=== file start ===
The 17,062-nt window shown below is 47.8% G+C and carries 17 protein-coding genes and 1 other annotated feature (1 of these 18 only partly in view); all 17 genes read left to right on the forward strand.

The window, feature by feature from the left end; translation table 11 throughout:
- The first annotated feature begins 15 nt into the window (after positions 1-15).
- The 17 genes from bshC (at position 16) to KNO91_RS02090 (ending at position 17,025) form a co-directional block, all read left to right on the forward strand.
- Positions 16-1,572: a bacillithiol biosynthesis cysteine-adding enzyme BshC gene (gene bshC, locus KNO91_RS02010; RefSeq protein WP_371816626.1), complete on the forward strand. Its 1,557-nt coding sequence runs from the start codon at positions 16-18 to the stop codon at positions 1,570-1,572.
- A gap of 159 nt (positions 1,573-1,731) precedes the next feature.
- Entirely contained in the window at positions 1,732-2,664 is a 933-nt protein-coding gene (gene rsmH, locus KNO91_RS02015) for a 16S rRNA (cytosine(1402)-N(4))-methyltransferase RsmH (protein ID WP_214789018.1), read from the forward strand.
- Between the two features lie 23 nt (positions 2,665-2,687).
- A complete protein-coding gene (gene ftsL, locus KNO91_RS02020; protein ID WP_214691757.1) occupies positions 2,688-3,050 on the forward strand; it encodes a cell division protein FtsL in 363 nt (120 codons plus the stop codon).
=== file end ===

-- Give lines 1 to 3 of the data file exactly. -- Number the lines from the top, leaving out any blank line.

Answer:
The 17,062-nt window shown below is 47.8% G+C and carries 17 protein-coding genes and 1 other annotated feature (1 of these 18 only partly in view); all 17 genes read left to right on the forward strand.

The window, feature by feature from the left end; translation table 11 throughout:
- The first annotated feature begins 15 nt into the window (after positions 1-15).